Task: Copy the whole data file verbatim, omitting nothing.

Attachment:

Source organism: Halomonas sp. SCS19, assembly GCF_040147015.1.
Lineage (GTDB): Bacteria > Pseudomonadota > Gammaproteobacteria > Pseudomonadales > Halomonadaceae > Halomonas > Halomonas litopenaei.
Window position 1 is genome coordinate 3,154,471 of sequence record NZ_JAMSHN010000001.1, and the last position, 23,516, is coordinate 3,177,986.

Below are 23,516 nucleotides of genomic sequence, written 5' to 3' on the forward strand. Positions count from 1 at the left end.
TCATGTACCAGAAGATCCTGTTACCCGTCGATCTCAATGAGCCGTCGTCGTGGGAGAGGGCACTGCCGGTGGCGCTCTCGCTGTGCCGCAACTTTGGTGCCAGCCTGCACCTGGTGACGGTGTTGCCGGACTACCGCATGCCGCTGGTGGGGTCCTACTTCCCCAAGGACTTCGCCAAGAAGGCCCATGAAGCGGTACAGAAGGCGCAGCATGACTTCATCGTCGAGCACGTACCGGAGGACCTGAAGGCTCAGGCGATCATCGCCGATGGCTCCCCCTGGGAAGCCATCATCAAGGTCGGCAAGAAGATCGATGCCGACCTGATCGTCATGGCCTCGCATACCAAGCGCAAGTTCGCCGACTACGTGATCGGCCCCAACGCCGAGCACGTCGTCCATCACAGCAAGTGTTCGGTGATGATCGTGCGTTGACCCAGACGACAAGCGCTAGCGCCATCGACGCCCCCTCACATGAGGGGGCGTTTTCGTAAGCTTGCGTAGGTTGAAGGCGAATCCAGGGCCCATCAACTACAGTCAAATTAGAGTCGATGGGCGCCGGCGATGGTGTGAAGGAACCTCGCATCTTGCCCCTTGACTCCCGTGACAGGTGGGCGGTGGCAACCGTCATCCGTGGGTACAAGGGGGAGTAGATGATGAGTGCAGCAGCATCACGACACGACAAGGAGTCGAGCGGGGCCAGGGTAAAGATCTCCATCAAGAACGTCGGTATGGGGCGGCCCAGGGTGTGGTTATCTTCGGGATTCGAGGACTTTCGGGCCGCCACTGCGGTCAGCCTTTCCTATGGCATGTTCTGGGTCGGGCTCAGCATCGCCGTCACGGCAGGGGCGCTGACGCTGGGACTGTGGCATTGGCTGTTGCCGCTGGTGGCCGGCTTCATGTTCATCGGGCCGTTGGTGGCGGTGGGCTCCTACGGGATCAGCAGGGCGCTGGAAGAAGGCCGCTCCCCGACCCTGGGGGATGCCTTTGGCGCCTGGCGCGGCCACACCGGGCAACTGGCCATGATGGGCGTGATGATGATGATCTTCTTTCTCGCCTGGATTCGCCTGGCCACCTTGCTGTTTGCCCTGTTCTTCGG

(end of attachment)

Source organism: Halomonas sp. SCS19, assembly GCF_040147015.1.
Lineage (GTDB): Bacteria > Pseudomonadota > Gammaproteobacteria > Pseudomonadales > Halomonadaceae > Halomonas > Halomonas litopenaei.
Window position 1 is genome coordinate 3,154,471 of sequence record NZ_JAMSHN010000001.1, and the last position, 23,516, is coordinate 3,177,986.

Below are 23,516 nucleotides of genomic sequence, written 5' to 3' on the forward strand. Positions count from 1 at the left end.
TCATGTACCAGAAGATCCTGTTACCCGTCGATCTCAATGAGCCGTCGTCGTGGGAGAGGGCACTGCCGGTGGCGCTCTCGCTGTGCCGCAACTTTGGTGCCAGCCTGCACCTGGTGACGGTGTTGCCGGACTACCGCATGCCGCTGGTGGGGTCCTACTTCCCCAAGGACTTCGCCAAGAAGGCCCATGAAGCGGTACAGAAGGCGCAGCATGACTTCATCGTCGAGCACGTACCGGAGGACCTGAAGGCTCAGGCGATCATCGCCGATGGCTCCCCCTGGGAAGCCATCATCAAGGTCGGCAAGAAGATCGATGCCGACCTGATCGTCATGGCCTCGCATACCAAGCGCAAGTTCGCCGACTACGTGATCGGCCCCAACGCCGAGCACGTCGTCCATCACAGCAAGTGTTCGGTGATGATCGTGCGTTGACCCAGACGACAAGCGCTAGCGCCATCGACGCCCCCTCACATGAGGGGGCGTTTTCGTAAGCTTGCGTAGGTTGAAGGCGAATCCAGGGCCCATCAACTACAGTCAAATTAGAGTCGATGGGCGCCGGCGATGGTGTGAAGGAACCTCGCATCTTGCCCCTTGACTCCCGTGACAGGTGGGCGGTGGCAACCGTCATCCGTGGGTACAAGGGGGAGTAGATGATGAGTGCAGCAGCATCACGACACGACAAGGAGTCGAGCGGGGCCAGGGTAAAGATCTCCATCAAGAACGTCGGTATGGGGCGGCCCAGGGTGTGGTTATCTTCGGGATTCGAGGACTTTCGGGCCGCCACTGCGGTCAGCCTTTCCTATGGCATGTTCTGGGTCGGGCTCAGCATCGCCGTCACGGCAGGGGCGCTGACGCTGGGACTGTGGCATTGGCTGTTGCCGCTGGTGGCCGGCTTCATGTTCATCGGGCCGTTGGTGGCGGTGGGCTCCTACGGGATCAGCAGGGCGCTGGAAGAAGGCCGCTCCCCGACCCTGGGGGATGCCTTTGGCGCCTGGCGCGGCCACACCGGGCAACTGGCCATGATGGGCGTGATGATGATGATCTTCTTTCTCGCCTGGATTCGCCTGGCCACCTTGCTGTTTGCCCTGTTCTTCGG